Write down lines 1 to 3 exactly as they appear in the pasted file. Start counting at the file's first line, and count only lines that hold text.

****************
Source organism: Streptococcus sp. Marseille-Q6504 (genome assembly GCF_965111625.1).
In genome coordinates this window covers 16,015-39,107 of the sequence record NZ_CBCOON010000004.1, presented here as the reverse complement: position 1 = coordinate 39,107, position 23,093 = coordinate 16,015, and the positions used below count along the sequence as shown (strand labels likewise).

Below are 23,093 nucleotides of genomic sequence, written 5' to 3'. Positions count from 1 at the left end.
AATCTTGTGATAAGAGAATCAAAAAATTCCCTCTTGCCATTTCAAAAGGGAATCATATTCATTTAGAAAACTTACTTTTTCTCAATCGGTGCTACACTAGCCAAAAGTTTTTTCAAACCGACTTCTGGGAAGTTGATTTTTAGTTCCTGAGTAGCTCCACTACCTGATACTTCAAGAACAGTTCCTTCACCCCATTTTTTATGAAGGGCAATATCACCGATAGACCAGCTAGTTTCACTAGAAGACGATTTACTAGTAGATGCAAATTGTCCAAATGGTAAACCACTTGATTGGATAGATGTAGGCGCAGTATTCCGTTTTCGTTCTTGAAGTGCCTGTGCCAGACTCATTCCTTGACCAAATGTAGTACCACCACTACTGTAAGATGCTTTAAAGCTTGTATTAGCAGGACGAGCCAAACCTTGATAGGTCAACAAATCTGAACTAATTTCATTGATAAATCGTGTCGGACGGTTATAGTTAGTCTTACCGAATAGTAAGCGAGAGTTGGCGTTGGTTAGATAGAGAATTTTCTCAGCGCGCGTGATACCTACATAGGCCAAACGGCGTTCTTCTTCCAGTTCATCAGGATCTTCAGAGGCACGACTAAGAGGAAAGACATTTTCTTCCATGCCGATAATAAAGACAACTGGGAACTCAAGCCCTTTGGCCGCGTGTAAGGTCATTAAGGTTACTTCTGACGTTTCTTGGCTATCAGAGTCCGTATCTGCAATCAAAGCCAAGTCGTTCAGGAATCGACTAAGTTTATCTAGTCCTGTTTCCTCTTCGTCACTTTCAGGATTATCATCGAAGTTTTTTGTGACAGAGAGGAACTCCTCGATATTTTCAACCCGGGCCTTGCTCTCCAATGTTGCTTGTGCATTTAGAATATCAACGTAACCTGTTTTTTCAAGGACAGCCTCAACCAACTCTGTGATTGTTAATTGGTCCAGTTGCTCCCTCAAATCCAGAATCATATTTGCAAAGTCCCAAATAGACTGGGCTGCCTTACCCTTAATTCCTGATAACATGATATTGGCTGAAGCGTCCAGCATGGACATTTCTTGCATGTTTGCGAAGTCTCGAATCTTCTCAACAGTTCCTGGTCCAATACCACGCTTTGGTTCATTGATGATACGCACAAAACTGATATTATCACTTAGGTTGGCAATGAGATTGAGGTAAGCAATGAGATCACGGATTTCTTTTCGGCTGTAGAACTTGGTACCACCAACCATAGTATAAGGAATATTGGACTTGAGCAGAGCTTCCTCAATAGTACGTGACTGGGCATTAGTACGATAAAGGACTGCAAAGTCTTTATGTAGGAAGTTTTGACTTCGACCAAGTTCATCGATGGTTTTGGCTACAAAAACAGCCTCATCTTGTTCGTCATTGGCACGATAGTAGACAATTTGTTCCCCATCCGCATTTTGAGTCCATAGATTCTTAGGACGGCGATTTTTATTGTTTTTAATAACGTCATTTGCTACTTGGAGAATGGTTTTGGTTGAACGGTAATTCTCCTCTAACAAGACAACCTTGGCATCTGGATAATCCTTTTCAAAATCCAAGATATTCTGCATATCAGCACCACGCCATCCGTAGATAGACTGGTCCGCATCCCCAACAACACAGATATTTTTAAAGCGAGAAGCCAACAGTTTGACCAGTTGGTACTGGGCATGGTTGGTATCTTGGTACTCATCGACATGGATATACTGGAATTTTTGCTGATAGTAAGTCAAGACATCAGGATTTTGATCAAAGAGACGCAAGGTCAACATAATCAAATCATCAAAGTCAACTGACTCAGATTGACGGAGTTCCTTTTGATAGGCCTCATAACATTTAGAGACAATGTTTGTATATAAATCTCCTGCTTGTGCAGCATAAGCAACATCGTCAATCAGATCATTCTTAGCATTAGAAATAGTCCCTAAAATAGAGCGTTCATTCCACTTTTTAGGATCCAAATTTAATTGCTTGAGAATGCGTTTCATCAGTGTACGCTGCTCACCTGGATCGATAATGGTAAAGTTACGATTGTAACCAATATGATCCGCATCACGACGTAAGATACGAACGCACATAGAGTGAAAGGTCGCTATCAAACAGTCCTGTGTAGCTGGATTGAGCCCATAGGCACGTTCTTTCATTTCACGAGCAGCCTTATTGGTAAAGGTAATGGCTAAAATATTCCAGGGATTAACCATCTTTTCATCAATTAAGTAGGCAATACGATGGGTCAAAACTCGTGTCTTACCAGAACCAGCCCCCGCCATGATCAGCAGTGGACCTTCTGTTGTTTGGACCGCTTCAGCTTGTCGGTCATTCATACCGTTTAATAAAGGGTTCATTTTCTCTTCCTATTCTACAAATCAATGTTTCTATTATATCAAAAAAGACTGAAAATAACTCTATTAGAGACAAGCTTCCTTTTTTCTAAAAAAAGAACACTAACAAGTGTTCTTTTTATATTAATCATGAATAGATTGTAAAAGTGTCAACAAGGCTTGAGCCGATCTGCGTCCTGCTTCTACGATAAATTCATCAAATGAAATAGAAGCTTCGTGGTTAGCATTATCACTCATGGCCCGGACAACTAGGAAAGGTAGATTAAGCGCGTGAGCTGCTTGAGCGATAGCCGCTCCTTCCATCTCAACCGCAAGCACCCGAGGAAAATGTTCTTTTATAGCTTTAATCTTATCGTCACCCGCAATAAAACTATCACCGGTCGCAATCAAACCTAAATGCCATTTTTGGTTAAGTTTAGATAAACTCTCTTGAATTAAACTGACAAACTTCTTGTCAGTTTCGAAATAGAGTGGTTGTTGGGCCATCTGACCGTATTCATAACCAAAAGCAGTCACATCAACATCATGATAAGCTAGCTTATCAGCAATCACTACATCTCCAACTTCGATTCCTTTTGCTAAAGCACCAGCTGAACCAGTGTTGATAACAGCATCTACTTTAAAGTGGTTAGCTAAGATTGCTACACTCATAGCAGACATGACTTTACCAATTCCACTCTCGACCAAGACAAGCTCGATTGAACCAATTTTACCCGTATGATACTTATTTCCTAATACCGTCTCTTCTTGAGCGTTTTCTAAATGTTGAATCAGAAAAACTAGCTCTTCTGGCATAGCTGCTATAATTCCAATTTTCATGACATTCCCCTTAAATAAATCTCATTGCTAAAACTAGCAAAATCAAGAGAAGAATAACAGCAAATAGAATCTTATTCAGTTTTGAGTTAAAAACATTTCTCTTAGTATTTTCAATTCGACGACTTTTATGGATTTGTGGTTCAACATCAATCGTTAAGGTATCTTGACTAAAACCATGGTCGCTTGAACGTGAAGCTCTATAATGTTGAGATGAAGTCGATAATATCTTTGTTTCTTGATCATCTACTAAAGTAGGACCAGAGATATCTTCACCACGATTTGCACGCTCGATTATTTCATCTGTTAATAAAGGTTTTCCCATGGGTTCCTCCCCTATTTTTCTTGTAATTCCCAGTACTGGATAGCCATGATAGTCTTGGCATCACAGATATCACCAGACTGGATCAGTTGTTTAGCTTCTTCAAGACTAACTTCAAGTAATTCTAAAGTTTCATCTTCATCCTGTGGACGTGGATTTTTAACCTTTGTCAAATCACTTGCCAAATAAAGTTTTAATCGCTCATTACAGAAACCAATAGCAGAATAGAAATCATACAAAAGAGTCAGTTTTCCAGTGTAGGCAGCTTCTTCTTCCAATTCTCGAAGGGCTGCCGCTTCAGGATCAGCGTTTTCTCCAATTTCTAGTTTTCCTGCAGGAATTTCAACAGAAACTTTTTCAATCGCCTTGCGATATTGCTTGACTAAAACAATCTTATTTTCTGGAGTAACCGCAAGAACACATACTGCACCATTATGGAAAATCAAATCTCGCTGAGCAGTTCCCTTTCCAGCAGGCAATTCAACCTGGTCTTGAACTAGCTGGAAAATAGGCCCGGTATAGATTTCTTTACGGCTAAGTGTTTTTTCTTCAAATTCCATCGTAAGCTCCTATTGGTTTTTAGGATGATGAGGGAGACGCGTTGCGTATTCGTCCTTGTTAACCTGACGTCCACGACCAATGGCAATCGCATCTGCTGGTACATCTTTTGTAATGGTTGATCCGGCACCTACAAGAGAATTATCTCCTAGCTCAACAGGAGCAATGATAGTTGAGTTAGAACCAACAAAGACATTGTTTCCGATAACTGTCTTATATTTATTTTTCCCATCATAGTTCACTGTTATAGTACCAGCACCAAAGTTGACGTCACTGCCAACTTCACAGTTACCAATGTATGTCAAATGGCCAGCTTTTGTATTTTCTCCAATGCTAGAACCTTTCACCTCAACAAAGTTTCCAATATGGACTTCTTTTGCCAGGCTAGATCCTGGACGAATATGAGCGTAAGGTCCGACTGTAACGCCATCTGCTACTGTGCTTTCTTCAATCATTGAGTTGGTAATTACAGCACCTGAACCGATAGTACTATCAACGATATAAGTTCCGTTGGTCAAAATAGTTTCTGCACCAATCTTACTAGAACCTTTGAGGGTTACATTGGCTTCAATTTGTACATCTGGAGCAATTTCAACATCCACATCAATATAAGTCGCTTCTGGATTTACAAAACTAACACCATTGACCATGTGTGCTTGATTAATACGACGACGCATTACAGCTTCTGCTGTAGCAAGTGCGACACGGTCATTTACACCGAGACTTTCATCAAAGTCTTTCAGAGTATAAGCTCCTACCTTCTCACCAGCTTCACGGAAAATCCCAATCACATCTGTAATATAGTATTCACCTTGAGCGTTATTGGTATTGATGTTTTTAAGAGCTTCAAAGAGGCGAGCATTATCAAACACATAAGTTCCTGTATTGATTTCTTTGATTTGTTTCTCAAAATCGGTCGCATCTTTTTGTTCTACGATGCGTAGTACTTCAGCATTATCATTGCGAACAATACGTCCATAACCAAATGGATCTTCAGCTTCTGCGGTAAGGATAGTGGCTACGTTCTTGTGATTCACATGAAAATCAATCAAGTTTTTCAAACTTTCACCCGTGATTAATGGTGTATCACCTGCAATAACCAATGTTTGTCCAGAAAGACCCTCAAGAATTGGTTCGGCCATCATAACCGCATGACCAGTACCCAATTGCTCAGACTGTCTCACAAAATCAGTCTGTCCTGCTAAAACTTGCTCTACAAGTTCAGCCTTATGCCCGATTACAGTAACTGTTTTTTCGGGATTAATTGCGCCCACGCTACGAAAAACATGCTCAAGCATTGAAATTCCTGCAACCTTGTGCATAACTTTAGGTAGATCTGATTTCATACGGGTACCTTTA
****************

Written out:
Source organism: Streptococcus sp. Marseille-Q6504 (genome assembly GCF_965111625.1).
In genome coordinates this window covers 16,015-39,107 of the sequence record NZ_CBCOON010000004.1, presented here as the reverse complement: position 1 = coordinate 39,107, position 23,093 = coordinate 16,015, and the positions used below count along the sequence as shown (strand labels likewise).

Below are 23,093 nucleotides of genomic sequence, written 5' to 3'. Positions count from 1 at the left end.